Because I seemed to have missed it. I don't know if I blinked or what, but it's been nowhere to be found. It's August and today it was something like 11C. And muddy. Yesterday, I felt like I was in England - mist hanging over everywhere (all day), delegating a fine layer of wetness to everything it encountered. We even had to withstand a few all-out rainy episodes. Anyways. I had planned on writing a blog per day of training, but I am sick as a dog (bad cold). I sound like a dying seal thanks to a wet cough and I feel like my last remaining days are near. So, all this amounts to one post to cover all of the last few days.
Sunny has been doing very well, from riding out around the yard to continued work in the pen, to just simple groundwork (today) because I had a difficult time catching him. Sometimes doing something on the ground one day can actually progress your saddle work in leaps and bounds, believe it or not. I would explain further, but sick people don't write explanations. So you'll just have to take my word for it that taking a day off to do groundwork can sometimes progress your horse further under-saddle than if you had actually worked him/her under-saddle that day. Sunny has been doing w/t thus far, though only short spurts of trot (I bring him back down whenever I feel him starting to slip his hold on reality). He still has something going on with his mouth - either something bugging him, or he just does not like the added control (?). My thought is the preceding reason, so I will speak with his owners again to make sure his teeth (and chiro alignment) are checked. He has been doing great, but he seems so consumed with something going on in his mouth that often times it is difficult to obtain his focus. We're right on schedule though despite the rainy nasty weather that makes you want to hole-up and never come out again.
Gypsy was progressing and does continue to do so I guess, though just not as quickly as she did the last time I posted. I had hoped that her being kept basically alone in the barn would turn her around a bit by making her more reliable on humans, but she still seems unable to let go of her wariness of humans. Today she was much easier to catch than usual, but she was more explosive on her right (off) side than usual. So far we've worked on desensitization to ropes/halters (friendly game) - I can now halter her after a little work, no problem; releasing to pressure - still a little explosive at times when she's asked to move her right front side around (though she's slowly coming around); yo-yo game - working on straightness now and on draw; circling game - seems to be getting it; driving game - just a little, as we need to really make sure to balance draw with drive...I guess that is about it? All the basics, anyways. I do still roundpen her to get her in tune with me and to catch her (I just send her out of her stall into the "roundpen"), but she is typically ready to come in and work with me rather quickly. I will probably push her a little soon by tying, grooming, and applying the circingle.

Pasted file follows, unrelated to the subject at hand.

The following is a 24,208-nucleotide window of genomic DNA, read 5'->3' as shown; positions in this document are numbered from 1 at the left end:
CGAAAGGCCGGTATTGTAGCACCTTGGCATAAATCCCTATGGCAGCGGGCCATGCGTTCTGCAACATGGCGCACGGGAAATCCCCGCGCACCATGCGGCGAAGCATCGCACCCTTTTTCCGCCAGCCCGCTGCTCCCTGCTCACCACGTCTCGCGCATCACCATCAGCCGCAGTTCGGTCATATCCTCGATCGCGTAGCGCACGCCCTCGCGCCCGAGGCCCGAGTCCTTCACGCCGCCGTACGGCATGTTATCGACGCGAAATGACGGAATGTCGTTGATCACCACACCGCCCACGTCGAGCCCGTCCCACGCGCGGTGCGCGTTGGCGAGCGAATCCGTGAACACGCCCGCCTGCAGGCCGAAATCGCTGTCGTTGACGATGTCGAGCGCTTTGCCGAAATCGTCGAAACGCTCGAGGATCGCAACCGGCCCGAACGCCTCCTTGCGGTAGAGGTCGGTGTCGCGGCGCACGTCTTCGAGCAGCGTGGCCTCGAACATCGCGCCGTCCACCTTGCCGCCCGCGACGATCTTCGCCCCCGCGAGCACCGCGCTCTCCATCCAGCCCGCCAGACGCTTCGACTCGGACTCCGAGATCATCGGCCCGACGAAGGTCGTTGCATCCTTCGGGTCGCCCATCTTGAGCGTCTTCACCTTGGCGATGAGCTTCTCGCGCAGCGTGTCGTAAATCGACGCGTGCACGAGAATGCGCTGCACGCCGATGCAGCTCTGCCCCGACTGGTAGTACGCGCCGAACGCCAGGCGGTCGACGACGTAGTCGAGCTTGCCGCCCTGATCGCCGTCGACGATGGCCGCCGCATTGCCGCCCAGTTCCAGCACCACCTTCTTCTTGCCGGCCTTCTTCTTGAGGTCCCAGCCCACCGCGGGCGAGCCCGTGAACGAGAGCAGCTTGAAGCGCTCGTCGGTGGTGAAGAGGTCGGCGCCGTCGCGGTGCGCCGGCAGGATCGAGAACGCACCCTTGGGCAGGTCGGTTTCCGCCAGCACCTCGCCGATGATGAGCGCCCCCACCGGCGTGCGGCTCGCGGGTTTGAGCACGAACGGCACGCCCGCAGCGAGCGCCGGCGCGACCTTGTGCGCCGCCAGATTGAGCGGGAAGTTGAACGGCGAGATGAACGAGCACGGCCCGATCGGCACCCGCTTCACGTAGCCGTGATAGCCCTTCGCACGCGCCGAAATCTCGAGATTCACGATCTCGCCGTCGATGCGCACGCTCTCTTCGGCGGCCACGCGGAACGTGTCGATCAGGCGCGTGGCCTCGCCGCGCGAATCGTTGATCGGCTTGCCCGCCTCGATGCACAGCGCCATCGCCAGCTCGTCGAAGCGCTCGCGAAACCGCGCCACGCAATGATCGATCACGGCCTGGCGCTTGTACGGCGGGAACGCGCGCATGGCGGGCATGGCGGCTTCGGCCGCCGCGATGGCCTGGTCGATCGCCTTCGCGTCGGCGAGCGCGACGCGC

Missy was video'd today, though we have to redo the videos tomorrow morning (technical difficulties). She's pretty comfortable and happy now to be doing w/t, and we're working on transitions into the canter. Her canter though is really dependent on balance (as per most young horses), which she does not yet have. She is very comfortable otherwise with the canter though; changing the gullet plates on the saddle (to a wider plate that fits her better) has solved all her grumpy-when-I-canter issues. She's starting to move in a more engaged manner, though it is still a work-in-progress. She is definitely much more willing in the indoor arena though and is even responsive to leg aids indoors. Tons more refinement work to do, but she's got all her basics in. She seems to be doing great in her new "diet pen" and is even happy to see me now, since I offer something for her to do other than just standing around in a dirt pen! Lol.
Link has moved down an entire body score since I was last working with him regularly, being in a larger herd, so he is one of my top priorities right now. I will be out there every day almost to work with Missy anyways, so regardless of whether or not I have time to work with Link (might just progress his on-line and liberty groundwork for now?), I will be feeding him his beet pulp mixture.
Okay, it's off to bed for some much-needed rest. I am really hoping I wake up tomorrow feeling a million and a half times better. Heck, I'd even settle for feeling a little more alive than I feel now. This is absolutely ridiculous. Who invented colds anyways? On the other hand, one good thing about being an EMT: I can check my own lungs. Yup, I said it. I had the wet cough of a dying seal and so checked my lungs earlier today to ensure the congestion had not moved down from my upper airways into my lungs. Good news: nope. This feels like some slow and torturous death. So now that I have complained enough to bore a small village, I will leave you with one last lesson of the day: don't step on your rabbit. Not for fear of crushing said rabbit, oh no, but for fear of thereby losing your toes. Who said rabbits don't do revenge??! Because they never met our Tinkerbell. My toes are just lucky they survived.